Fire At Europe’s Largest Nuclear Plant In Ukraine Has Been Extinguished (Updated)

The plant has been at the center of an ongoing battle between Russian and Ukrainian forces.

byMar 3, 2022 4:49 PM
Fire At Europe’s Largest Nuclear Plant In Ukraine Has Been Extinguished (Updated)
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As Russia's invasion of Ukraine descends into its second week, talks between the two countries were once again largely fruitless. President Zelensky has now challenged Putin to meet with him directly in an attempt to end the deepening conflict. Meanwhile, it looks like a major amphibious operation in southwestern Ukraine could be imminent, with the Black Sea port city of Odessa being one likely target. The fears of such an operation are growing so strong that the Ukrainian Navy appears to have scuttled its own flagship so that it would not fall into Russian hands. You can get caught up on all the past news on the conflict in our most recent rolling coverage piece linked here, now let's get to the latest.

We have concluded our updates to this story and are continuing our rolling coverage of the conflict in Ukraine here.

The Latest

UPDATE: 7:01 PM EST—

US DOE Secretary Jennifer Granholm states that she has talked to Ukraine's energy minister and is now activating a nuclear incident response team to monitor the situation. She also says the plant's reactors are being shut down.

UPDATE: 9:45: PM EST—

Some good news, it looks like this was just centered around a training building and the fire has been put out.

UPDATE: 9:00 PM EST—

Ukraine's Foreign Minister Dmytro Kuleba said that the Zaporizhzhia Nuclear Facility is taking fire from all sides and that firefighters cannot reach a blase there due to the ongoing battle being waged around it. He went on to warn that: "If it blows up, it will be 10 times larger than Chornobyl! Russians must IMMEDIATELY cease the fire."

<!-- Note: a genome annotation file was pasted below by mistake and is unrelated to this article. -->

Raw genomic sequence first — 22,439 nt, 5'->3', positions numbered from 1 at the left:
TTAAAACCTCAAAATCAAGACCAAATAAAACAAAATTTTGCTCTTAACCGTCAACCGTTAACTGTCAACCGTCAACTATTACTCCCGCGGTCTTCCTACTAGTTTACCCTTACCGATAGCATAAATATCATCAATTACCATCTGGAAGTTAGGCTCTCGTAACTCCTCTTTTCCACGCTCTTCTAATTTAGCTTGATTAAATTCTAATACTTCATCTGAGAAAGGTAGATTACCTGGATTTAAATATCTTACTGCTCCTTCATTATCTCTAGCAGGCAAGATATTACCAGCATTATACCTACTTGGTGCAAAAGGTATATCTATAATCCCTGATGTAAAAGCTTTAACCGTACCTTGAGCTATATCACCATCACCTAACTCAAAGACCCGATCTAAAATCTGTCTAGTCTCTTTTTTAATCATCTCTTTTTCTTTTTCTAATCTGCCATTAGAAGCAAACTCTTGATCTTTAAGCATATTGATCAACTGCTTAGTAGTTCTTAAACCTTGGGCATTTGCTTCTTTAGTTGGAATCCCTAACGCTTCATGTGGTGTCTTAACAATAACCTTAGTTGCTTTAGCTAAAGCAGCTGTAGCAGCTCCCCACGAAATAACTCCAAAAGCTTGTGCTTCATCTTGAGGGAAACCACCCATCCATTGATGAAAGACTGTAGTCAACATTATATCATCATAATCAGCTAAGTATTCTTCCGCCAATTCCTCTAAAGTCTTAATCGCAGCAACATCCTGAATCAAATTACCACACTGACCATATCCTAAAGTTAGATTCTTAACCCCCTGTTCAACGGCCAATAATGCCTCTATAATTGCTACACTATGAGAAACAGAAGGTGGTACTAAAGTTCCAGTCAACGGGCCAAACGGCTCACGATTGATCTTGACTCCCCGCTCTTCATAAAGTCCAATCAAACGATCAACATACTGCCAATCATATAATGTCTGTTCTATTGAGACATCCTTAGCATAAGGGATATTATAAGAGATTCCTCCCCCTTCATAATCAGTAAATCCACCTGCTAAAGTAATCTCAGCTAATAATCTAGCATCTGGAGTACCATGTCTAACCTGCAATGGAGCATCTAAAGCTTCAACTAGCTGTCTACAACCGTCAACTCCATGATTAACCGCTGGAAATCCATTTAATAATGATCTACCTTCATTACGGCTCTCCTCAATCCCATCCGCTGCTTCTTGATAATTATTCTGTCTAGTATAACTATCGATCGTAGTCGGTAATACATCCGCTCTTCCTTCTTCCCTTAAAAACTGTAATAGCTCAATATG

Webcams from the site show what look like some sort of flares descending on the compound and one of the buildings being sprayed with heavy gunfire, the tracers clear seen flying through the air. 

Some open-source intelligence accounts are posting that the area on fire is an office-like facility, although it is not clear if this is the only area on fire or what exactly this part of the infrastructure around the plant does:

The good news is that there is no detectible radiation spike at this time:

From all accounts, the fighting around the facility is only heating up. There is a major risk to such an operation and, of course, Ukraine has a dark history when it comes to nuclear disasters. The fact that Russia would prosecute such a target is absolutely puzzling as a major disaster there could impact them heavily. They opened their northern front in the Chernobyl exclusion zone, which was also risky, but this is an operating nuclear plant, not an entombed one. It shows a kind of desperation that aligns with their pivot to using strikes on civilian infrastructure in the last couple of days, but the stakes are so high here that it is still baffling.

Posted: 4:20 PM EST—

A deconfliction hotline has been established between the U.S. and Russia to address possible miscalculations and to deescalate potentially volatile situations should they occur. Of course, we have seen similar setups during the Cold War and as recent as the conflict in Syria that have worked well and have served as fallback means to communication that could avert outright disaster. It's also a good sign that despite the immense tensions between the two nuclear powers, it is still understood that keeping communications open is essential to the national security of both countries. 

More sanctions on more oligarchs—the pressure is really intensifying economically: 

Not the most encouraging signal, is it?:

Expanded southern offensive looms as does the possibility for a widescale counteroffensive: 

Against all odds, Ukraine's air defenses remain remarkably intact:

More destroyed armor near Kyiv:

One increasingly concerning part of this conflict is the battle being waged around the largest nuclear plant in Europe:

More videos of Russian Su-30s that appear to be stretching their legs a bit more as of late:

It seems that more aerial combat capability is spinning up at bases in Belarus:

Meanwhile, the U.S. has responded to the increasing possibility that Russia may deploy nuclear weapons to Belarus:

Reports are now emerging that Belarus has sent the order to deploy its troops into Ukraine:

We have concluded our updates to this story and are continuing our rolling coverage of the conflict in Ukraine here.

Contact the author: Tyler@thedrive.com

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